Who was Mayor before Hazel McCallion?
Published September 14, 2013 at 2:17 am
In 1968, the Town of Mississauga was created. Its first mayor was Robert Speck. He was a fruit farmer from Clarkson, held in great esteem by his community, sponsoring sports teams and serving as President of the Lakeview Businessmen Association and of Clarkson Dixie Fruit Growers’ Association.
Starting in politics in 1956, Speck became Reeve of Toronto Township in 1961. What was a Reeve? (And what does Toronto have to do with it?). Toronto Township was the name of everything from Lake Ontario to Steeles Avenue, bounded by Winston Churchill Blvd. on the west to the Etobicoke River on the east (minus the Incorporated villages of Streetsville and Port Credit). It was mostly agricultural land.
Port Credit, Streetsville, and Toronto Township each had Reeves to represent them on the County of Peel’s council. Their equivalent today would be Regional councillors.
As you can imagine, being called Toronto Township wasn’t brilliant for attracting businesses. People either wouldn’t know you from your “big city” neighbour, or they’d hear “Township” and think “that’s out in the sticks.” In 1968 the Province allowed the name to change to the “Town of Mississauga”.
Unfortunately, Reeve Speck was recovering in hospital from a heart attack, when he was elected Mayor of the Town of Mississauga. Soon after he was re-elected in 1970, he had another heart attack. More trouble followed and even with a heart transplant, he couldn’t recoup. He died in 1972. Robert Speck Parkway in the Mississauga City Centre is named in his honour, as indeed, initial planning for the area was during his time in office.
Many people say that Robert Speck was the “only Mayor of the Town of Mississauga”. While he was the only Mayor elected to the position, Reeve Chic Murray was given the title of Acting Mayor following the death of Robert Speck in April 1972 and the election in October 1973. He was defeated by a doctor with no political experience, but a solid slate of candidates behind him. He later returned to politics as a councillor.
If you head to Gulleden Drive—that’s near Burnhamthorpe and Dixie—you can skate at Chic Murray Arena.
Simultaneous to Speck’s health issues, there was a reorganization of many municipal governments in southern Ontario, which included creating the “Regions”. The Region of Peel had the same responsibilities as the County of Peel, plus a few more downloaded from the Province. As such, in 1974 the Town of Brampton grew into a larger City, the Town of Caledon was created from scratch, and Mississauga gobbled up Port Credit and Streetsville to become the City of Mississauga.
The first Mayor of the City was Martin L. Dobkin. A Doctor at Mississauga Hospital (now the Trillium Health Centre) and Coroner for the County of Peel, he was a 31-year-old political unknown. The head of a “reform council”, he was elected alongside five new councillors, including David Culham, Kaye Killaby, and Hazel McCallion. His time in office saw Mississauga’s first Official Plan, three new libraries, two new community centres, the purchase of land for many significant new parks and historic sites, and the upgrade of Mississauga Transit with a new standalone offices and Canada’s first articulated buses.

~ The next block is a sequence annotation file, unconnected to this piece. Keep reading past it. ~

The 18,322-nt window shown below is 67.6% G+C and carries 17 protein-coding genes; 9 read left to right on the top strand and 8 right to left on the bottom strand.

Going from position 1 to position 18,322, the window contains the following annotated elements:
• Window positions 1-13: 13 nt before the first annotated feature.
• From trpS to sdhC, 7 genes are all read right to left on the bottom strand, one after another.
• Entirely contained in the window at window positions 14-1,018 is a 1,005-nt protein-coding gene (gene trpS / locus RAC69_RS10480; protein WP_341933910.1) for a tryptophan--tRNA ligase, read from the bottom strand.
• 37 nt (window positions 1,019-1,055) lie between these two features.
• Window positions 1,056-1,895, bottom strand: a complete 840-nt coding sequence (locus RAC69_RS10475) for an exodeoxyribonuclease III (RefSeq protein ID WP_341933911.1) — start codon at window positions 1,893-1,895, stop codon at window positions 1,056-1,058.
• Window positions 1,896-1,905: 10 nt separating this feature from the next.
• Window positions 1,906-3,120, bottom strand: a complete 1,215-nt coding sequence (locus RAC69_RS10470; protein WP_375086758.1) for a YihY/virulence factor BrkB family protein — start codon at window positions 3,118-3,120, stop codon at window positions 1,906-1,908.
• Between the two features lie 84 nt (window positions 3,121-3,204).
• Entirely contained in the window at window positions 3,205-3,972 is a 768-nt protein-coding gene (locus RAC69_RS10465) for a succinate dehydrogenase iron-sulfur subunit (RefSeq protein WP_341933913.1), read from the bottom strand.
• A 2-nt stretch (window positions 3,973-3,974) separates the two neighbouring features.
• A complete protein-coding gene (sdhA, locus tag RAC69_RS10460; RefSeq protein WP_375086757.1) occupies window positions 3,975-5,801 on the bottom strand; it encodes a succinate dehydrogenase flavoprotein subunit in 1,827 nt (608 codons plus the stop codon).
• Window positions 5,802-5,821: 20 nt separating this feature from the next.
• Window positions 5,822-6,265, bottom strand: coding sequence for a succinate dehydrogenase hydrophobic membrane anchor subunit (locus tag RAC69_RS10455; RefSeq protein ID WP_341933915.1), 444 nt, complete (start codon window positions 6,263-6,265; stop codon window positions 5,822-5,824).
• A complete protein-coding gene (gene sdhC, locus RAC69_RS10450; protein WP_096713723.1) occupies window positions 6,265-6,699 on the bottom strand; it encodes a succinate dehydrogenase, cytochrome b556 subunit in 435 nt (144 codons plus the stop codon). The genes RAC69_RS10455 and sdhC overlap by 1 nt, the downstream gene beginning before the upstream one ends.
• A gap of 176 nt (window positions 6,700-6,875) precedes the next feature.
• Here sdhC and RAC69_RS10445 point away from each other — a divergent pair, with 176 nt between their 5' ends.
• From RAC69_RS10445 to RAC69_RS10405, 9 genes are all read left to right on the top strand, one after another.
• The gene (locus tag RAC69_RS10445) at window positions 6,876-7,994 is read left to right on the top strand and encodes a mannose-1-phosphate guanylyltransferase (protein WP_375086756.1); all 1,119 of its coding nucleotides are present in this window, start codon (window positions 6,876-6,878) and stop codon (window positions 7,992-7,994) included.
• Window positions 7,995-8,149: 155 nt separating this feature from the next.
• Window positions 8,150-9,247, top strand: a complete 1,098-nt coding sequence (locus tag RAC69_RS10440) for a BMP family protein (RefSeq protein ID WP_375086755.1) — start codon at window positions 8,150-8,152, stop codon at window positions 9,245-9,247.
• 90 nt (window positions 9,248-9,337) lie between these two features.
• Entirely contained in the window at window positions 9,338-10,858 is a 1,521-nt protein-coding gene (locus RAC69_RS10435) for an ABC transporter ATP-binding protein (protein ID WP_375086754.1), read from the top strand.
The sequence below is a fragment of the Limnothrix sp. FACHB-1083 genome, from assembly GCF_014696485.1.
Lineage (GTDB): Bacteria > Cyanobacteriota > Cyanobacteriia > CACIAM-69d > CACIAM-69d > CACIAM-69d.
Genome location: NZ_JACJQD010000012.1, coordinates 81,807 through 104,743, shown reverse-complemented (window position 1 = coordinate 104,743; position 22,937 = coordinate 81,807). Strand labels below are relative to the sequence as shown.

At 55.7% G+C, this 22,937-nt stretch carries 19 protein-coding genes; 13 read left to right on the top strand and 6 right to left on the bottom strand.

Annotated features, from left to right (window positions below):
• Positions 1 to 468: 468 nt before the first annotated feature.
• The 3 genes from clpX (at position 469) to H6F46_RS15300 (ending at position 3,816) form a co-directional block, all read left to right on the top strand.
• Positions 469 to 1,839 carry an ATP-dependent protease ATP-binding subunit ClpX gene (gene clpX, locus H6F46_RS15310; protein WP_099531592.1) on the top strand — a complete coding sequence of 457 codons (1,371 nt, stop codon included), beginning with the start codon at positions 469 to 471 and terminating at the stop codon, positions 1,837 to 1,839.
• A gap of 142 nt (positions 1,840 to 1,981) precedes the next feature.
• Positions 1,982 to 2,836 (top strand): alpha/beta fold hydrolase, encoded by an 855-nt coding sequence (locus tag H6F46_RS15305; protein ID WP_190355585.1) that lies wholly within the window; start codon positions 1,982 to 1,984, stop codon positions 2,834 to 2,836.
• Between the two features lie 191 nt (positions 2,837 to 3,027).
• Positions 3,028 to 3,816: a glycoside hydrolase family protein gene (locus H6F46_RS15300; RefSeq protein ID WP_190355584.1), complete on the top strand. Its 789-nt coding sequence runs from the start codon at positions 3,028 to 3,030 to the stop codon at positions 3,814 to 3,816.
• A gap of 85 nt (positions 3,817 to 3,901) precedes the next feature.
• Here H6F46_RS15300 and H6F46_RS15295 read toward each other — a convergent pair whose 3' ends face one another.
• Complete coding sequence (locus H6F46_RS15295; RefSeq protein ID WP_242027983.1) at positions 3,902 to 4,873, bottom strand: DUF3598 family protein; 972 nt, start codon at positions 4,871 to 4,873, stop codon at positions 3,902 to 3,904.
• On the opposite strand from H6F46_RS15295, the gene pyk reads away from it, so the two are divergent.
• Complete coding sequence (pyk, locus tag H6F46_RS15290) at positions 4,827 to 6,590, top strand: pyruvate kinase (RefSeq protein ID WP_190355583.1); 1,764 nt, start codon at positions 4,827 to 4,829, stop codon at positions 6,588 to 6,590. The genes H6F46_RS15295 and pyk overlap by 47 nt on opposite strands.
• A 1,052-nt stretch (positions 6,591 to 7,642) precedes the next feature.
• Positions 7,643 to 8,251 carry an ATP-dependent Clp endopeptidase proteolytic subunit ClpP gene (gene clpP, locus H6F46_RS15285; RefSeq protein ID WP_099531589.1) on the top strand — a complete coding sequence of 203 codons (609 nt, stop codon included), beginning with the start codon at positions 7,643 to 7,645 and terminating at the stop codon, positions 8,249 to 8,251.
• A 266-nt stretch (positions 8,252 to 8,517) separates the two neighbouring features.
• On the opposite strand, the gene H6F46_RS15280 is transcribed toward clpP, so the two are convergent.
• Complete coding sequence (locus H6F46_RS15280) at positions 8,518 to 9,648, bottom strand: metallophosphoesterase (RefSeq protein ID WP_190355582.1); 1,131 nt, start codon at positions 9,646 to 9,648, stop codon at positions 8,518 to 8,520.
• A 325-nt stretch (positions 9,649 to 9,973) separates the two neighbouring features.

Dobkin has maintained a practice at Central Parkway West and Hurontario since 1978, the current building being built in 1992.
A little bit west beside Father Michael Goetz Secondary School is Dr. Martin L. Dobkin Community Park, on Central Parkway West and Confederation Parkway.
The second Mayor of the City of Mississauga was Ron Searle. Along time councillor and the first commissioner of the Peel Regional Police, he served as Mayor from 1976 to 1978. Along with various infrastructure projects, his Council commissioned a City Core Study, and signed an Official Plan into law.
What has Mr. Searle done since then? Among other things, he was a consultant for S. B. McLaughlin and Associates (the original developer of the City Centre), and President or Chairman of various housing agencies, Peel Children’s Aid Society, the local Canadian Red Cross branch, and Central Counties Cancer Society. He too has a park named in his honour: Ron Searle Park is located between the QEW and The misspelled Molly Avenue is named after his late wife Mollie. As of 2005, he was writing his memoirs and is currently retired.
Do you have images of Mississauga that you’d like to share with insauga readers? The Peel Archives would love to see them! Send them to [email protected] or drop by the archives to let us copy them or possibly add them to our permanent collection. While these images are all decades old, we collect images of Peel up to present day. The 1980s, 1990s, and 2000s are history, too!